Dodgers’ Hyun-Jin Ryu, in Australia, encounters his changeup mentor

Hyun-Jin Ryu
Dodgers starting pitcher Hyun-Jin Ryu delivers a pitch -- is it his wicked changeup? -- against the Colorado Rockies during an exhibition game last week.
(Mark Duncan / Associated Press)

SYDNEY, Australia — Hyun-Jin Ryu has traveled not only to the other side of the world, but also back in time.

On the Australian All-Star team the Dodgers will face Thursday night is 44-year-old Dae-Sung Koo, a fellow left-hander from whom Ryu learned his best pitch, the changeup.

Here to pitch the second game of the Dodgers’ two-game, season-opening series against the Arizona Diamondbacks, Ryu saw Koo at the Sydney Cricket Ground earlier this week. When Ryu did, he made it a point to call Koo “sunbae,” a Korean term used to show deference to a senior.

“It was very good to see him,” Ryu said through an interpreter. “I think it’s about three years since I’ve last seen him. He hasn’t changed a bit.”


Ryu’s career was rising and Koo’s declining when they intersected in their native South Korea. Ryu was a 19-year-old rookie when he met a then-36-year-old Koo, a teammate on the Hanwha Eagles.

Ryu had reasons to admire him. The previous year, Koo had pitched for the New York Mets. He was a former Olympian and Korean league most valuable player who had also spent four seasons playing pro ball in Japan.

In Ryu, Koo saw a special talent.

“I noticed right away he had a great frame and good control of his pitches,” Koo said through an interpreter.


He also found Ryu to be persistent.

“When Ryu was a rookie, for the first month, he used to follow me around, asking me to teach him the changeup,” Koo said. “So we started to play catch together.”

Koo laughed when recalling how quickly Ryu learned to throw the pitch.

“Within 30 minutes, his was almost as good as mine,” Koo said.

Asked if Koo was a particularly effective teacher, Ryu smiled and said, “I think I learned it really well and perfected it.”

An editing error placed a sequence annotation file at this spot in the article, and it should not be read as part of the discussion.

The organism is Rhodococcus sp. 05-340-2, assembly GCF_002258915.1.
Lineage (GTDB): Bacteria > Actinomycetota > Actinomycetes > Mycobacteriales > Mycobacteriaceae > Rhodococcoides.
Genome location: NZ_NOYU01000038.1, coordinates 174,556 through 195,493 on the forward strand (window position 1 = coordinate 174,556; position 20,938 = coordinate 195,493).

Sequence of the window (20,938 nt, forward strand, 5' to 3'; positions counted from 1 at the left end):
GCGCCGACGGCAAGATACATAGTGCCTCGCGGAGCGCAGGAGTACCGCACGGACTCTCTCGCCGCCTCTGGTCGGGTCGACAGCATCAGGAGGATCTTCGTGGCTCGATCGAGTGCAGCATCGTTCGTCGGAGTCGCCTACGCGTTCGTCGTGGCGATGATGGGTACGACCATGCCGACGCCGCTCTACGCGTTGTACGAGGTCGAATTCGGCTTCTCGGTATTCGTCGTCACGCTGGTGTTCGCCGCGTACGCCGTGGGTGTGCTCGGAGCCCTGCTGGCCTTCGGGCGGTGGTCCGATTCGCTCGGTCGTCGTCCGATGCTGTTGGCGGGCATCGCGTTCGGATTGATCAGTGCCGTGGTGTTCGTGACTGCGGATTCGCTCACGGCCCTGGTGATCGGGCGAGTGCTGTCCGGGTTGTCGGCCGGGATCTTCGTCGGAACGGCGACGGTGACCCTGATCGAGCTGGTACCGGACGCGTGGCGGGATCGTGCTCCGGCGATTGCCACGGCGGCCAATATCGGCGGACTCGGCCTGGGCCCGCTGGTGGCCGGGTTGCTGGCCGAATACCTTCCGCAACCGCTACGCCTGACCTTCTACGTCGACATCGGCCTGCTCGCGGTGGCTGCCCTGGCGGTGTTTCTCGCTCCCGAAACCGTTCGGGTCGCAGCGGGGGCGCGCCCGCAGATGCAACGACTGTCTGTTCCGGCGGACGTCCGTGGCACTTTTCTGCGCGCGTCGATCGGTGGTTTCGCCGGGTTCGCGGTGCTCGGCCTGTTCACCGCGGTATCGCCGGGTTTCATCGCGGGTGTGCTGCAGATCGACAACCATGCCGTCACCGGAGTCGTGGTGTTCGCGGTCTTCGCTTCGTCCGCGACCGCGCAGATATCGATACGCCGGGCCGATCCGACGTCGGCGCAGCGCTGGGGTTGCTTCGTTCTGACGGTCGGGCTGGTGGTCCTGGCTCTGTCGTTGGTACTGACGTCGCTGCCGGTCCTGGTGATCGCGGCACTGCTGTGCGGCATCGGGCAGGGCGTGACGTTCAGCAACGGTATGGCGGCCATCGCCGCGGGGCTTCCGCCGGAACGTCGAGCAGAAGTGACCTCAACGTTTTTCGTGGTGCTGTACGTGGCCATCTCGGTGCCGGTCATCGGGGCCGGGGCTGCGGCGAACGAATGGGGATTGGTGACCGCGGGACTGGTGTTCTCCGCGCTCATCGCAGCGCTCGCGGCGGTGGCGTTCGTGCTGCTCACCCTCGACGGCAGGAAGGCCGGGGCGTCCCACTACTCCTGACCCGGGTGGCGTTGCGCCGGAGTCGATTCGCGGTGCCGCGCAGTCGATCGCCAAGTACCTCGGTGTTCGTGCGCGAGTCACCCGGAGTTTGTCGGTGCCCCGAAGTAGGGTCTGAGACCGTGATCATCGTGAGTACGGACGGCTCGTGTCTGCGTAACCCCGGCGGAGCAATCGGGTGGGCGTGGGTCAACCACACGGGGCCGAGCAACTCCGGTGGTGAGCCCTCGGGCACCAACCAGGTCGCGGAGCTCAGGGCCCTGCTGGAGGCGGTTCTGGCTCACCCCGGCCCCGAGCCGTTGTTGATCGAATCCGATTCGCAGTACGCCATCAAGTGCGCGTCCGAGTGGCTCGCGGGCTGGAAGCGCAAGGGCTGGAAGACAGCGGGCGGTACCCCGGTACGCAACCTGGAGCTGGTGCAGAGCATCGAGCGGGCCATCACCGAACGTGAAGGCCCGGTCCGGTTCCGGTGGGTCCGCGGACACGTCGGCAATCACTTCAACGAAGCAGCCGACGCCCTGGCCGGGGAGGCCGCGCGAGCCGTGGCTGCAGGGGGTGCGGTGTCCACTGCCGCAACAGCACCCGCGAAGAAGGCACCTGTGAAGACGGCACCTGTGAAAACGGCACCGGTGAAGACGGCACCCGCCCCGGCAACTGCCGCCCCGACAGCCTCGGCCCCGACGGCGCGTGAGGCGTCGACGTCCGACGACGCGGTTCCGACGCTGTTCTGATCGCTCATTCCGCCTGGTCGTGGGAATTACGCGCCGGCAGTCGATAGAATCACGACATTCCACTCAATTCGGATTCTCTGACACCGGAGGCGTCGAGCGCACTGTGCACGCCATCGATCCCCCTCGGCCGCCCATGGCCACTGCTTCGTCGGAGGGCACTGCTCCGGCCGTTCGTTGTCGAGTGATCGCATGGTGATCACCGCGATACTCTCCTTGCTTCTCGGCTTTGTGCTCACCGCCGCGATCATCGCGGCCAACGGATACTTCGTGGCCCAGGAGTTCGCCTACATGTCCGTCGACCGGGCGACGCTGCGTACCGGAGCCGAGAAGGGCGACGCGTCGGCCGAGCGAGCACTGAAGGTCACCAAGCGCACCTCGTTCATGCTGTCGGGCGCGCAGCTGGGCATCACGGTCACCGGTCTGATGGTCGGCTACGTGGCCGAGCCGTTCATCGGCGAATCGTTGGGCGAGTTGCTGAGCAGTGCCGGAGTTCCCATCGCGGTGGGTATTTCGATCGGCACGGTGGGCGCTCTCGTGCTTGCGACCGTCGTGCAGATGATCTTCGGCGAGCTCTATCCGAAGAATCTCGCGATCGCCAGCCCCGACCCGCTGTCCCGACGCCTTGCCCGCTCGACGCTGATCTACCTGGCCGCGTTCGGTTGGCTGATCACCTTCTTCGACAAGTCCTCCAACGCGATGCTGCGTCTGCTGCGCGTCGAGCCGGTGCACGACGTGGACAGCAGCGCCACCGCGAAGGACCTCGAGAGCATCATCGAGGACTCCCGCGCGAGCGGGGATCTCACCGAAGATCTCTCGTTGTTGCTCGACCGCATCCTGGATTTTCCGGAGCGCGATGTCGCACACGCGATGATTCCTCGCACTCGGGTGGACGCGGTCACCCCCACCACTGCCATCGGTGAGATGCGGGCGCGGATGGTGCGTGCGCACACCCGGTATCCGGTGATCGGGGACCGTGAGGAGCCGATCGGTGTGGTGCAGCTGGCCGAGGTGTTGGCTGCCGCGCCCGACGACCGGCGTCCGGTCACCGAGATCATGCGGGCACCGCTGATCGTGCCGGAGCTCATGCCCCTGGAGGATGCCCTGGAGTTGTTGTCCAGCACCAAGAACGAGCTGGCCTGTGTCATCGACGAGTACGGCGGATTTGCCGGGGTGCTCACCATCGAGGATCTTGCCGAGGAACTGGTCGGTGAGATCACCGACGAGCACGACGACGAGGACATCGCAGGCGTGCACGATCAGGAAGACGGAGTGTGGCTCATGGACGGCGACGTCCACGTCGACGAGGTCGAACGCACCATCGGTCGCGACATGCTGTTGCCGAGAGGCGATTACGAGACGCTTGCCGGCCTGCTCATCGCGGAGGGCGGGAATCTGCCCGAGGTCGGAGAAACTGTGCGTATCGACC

Ryu was joking, but it’s hard to dispute his version of the story. “He just has a great ability to learn and pick things up,” Koo said.

The results were immediate.

Ryu had a record of 18-6 with a 2.23 earned-run average with the Eagles that season, earning the Korean Baseball Organization’s most valuable player award.


Koo thinks Ryu’s physical features made him particularly well suited to throw the changeup. Ryu is 6 feet 2 and has wide shoulders, but Koo pointed out that he has relatively small hands.

“The changeup is the perfect pitch for his hand,” Koo said. “He’s able to grip it perfectly. For him, it’s better than the slider or the curve. He has more control over it.”

Ryu is able to pinpoint not only the location, but also the speed.

“Because he has smaller hands, he can throw that slow changeup,” Koo said. “If you have bigger hands, you can still throw a changeup but it would be a faster changeup.”

Over the last year, Dodgers catcher A.J. Ellis has become familiar with Ryu’s trademark pitch and what he can do with it.

“Ryu will throw a softer changeup at 77, then come back with a harder change at 83-84,” Ellis said.

Koo remained with the Eagles until 2010, when he moved to Australia to pitch for the Sydney Blue Sox. Ryu departed for the United States three years later.

Ryu smiled as he reflected on their days as teammates.


Koo and some of the team’s other veteran players imparted lessons that Ryu hasn’t forgotten.

“He had a huge influence on my career, not only that he taught me a pitch or two, but that he taught me a lot of different things as a mentor.

“Looking back, there are still two or three things that I was taught by him and some of the other veterans. Everything from how to stand on the mound, to how to carry myself, to the etiquette of the game, they really did teach me a lot.”

Twitter: @dylanohernandez

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